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How to Make a Cardboard Plane, a Refreshing Bourbon Cocktail You Can Actually Drink at a BBQ

You'll be standing in front of the grill with a spatula in one hand and this drink in the other.

bourbon whiskey refreshing cocktail citrus lemon Adobe Stock

The Fourth of July weekend practically compels sunshine cocktails.

Picture yourself in the yard grilling meat, the direct sun still uncomfortable in the late afternoon, on one of those days when you wonder if it’s an acceptable hour to start drinking and then decide you don’t care either way. And if you’re anything like me, you are often met with a set of conflicting instincts: It’s too hot for whiskey, but you kinda want whiskey. The temperature forbids sweetness, but you want it refreshing and summery. You don’t want a glass of juice, but you’d love the overall effect to be juicy. It’s like a riddle. What to do?

We humbly submit, by way of answer, the Cardboard Plane. This space is usually reserved for classics new and old, and plenty of those would work here—the Whiskey Smash, the Kentucky Buck, the New York Sour and on and on—but this original cocktail, invented at San Diego cocktail bar The Lion’s Share a few summers ago, is one of my favorites I’ve ever made. This drink is essentially what happens when you start with a vibe, and work backward: We wanted to make the juiciest cocktail we possibly could and set out to see how far bourbon’s natural affinity for orange and grapefruit could get us there.

Being “juicy” in this case isn’t just a function of adding juice, which can be sweet and flabby and lack precision, but instead leaning into the inherent character of a couple of our favorite liqueurs. To start, we grabbed Cointreau—the classic French triple-sec, easily one of the best orange liqueurs ever made—and deployed it here in significant quantity, which gives the drink the irrepressible fresh juiciness we sought. Matching that is Amaro Meletti, among the most floral of the Italian amari, with a perfumed and grapefruit-like bitterness and a juicy quality all its own. Match these with a relatively mild bourbon, for oak and structure, lemon to balance the sweetness and a touch of grapefruit, and you have a summer cocktail that’s a essentially a liquid love letter to citrus fruit, like a tart, whiskey-flavored Starburst.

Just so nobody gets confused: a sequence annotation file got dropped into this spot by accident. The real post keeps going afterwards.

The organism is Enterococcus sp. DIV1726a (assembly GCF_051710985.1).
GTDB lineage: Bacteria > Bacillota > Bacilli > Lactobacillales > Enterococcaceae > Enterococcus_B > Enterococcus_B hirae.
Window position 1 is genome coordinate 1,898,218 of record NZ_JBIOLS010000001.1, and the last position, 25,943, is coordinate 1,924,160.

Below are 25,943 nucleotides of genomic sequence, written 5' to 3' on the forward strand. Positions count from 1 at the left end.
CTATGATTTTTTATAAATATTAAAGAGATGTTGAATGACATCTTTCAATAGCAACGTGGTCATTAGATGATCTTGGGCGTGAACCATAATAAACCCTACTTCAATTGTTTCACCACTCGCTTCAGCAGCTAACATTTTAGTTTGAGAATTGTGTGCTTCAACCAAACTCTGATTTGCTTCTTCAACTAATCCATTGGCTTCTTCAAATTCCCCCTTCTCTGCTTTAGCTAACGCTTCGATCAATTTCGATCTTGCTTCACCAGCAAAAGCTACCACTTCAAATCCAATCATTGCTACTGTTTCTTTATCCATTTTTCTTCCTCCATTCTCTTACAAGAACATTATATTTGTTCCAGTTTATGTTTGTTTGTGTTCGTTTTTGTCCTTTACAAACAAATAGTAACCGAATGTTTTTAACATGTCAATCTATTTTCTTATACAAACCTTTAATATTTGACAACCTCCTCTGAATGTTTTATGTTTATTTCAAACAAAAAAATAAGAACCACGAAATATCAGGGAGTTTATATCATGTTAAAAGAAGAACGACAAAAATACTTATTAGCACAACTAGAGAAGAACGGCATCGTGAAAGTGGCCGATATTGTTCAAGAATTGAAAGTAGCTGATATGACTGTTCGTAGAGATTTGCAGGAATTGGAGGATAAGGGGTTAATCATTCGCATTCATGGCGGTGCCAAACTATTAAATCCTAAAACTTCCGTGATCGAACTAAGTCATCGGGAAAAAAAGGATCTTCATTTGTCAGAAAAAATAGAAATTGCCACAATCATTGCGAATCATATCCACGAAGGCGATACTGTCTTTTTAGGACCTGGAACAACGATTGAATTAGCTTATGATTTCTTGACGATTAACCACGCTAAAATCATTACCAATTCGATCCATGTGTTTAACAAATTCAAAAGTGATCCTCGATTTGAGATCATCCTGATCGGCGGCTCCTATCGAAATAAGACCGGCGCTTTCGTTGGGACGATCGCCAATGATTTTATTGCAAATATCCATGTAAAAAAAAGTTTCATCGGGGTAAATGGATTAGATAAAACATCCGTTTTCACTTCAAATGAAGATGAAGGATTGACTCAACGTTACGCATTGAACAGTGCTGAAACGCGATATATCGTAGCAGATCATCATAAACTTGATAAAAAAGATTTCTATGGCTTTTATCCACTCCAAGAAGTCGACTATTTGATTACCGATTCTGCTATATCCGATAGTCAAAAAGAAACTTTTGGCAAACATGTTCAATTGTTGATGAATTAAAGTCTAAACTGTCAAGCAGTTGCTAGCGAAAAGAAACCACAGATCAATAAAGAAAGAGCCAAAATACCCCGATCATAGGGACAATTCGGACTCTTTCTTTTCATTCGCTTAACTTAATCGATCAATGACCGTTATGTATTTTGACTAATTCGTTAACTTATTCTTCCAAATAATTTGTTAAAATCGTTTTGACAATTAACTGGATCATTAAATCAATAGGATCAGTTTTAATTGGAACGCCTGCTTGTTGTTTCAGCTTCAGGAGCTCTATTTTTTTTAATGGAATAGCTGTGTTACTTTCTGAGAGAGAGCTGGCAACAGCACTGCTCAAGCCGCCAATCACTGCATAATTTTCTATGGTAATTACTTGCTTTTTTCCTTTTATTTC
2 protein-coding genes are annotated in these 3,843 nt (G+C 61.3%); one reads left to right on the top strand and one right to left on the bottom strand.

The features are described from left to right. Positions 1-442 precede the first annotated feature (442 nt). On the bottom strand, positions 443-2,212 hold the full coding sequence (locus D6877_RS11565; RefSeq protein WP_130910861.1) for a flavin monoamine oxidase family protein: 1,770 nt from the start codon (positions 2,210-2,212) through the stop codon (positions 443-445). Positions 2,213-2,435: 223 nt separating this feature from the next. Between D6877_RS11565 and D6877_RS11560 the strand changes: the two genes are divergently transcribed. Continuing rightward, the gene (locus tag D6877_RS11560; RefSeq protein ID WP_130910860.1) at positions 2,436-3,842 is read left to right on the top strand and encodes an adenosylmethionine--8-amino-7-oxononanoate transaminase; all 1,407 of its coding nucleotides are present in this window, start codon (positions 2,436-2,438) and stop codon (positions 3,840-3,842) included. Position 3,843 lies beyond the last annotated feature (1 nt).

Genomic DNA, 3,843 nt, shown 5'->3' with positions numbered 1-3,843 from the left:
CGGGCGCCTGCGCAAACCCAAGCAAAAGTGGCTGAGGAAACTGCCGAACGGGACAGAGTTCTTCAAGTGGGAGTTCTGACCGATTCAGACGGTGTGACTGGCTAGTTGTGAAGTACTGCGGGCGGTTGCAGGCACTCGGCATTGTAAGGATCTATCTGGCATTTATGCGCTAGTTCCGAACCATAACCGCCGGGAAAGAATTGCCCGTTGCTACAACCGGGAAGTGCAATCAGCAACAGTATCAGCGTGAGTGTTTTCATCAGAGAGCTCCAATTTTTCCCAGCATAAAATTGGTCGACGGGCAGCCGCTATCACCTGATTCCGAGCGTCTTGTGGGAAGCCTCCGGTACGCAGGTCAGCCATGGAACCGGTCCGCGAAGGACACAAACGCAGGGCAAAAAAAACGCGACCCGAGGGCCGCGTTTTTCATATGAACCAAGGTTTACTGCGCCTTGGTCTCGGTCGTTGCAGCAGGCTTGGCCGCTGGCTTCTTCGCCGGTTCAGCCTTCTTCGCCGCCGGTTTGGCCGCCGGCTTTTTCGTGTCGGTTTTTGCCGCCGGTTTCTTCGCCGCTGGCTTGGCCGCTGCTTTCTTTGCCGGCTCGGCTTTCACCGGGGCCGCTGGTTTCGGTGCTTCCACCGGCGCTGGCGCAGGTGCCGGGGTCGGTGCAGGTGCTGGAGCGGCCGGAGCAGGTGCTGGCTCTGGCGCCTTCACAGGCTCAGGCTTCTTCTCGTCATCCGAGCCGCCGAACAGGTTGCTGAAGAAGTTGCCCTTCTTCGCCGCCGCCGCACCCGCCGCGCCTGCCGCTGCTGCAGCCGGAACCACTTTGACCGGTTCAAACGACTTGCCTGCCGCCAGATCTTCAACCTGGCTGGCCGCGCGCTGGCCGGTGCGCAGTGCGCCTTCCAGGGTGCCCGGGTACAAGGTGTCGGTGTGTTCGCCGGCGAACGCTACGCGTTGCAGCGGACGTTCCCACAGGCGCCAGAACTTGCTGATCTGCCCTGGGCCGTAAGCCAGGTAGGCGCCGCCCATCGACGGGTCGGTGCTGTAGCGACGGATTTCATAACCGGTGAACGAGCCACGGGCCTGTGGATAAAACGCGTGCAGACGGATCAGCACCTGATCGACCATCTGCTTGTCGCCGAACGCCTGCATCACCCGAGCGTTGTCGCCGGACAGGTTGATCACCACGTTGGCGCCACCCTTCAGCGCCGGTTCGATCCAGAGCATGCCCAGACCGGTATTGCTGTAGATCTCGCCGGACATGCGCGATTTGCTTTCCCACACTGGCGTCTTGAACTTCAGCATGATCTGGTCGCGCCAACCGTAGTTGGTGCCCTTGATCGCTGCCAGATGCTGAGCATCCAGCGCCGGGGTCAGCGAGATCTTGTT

As for the name—once the recipe was complete we immediately recognized it as a child of Sam Ross’s incredible Paper Plane. It’s fresher than its predecessor, with more citrus where the other would have herbal complexity, but with a similar textured bitterness and tart finish. At five ingredients it’s also a bit clunkier than the Paper Plane, so we named it the Cardboard Plane, as an expression of the sincerest form of flattery. And while a cardboard airplane wouldn’t fly for very long, we suspect it’s good enough for a few laps around the backyard. Enjoy a few this holiday weekend, if you feel so compelled.

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Cardboard Plane

Add all ingredients to a cocktail tin and shake hard on ice. Strain into a rocks glass over fresh ice and garnish with a grapefruit peel.

NOTES ON INGREDIENTS

Four Roses Yellow Label Bourbon

Reserve Bar

Bourbon: Despite how refreshing this cocktail is, it still packs a punch—Cointreau is 40 percent alcohol and Amaro Meletti is 32, so this drink works best with a milder bourbon, something close to 80 proof. Four Roses Yellow Label would be amazing, Evan Williams, Jim Beam, Ancient Age or Benchmark would all work. The bourbon here provides the oaky backbone but isn’t really the star, so as long as you keep it under 90 proof I wouldn’t worry too much about it.

Cointreau: My vote for the best orange liqueur around. The only other one I’d only consider using here is Combier, which I haven’t tried in this application but is also very good. Keep to one of those two, though. While the quality of your triple-sec is always important (a drink is only as good as its weakest link), it’s especially so here.

Amaro Meletti: Meletti has, as mentioned, the juicy profile you’re really looking for, in addition to being the perfect mix of floral and bitter. Other amari work better or worse, depending on the bottling. If you can’t find Meletti, I’d recommend the amaro from CioCiaro, Montenegro, or Nonino—it won’t be perfect, but any of them will yield a totally delicious cocktail.

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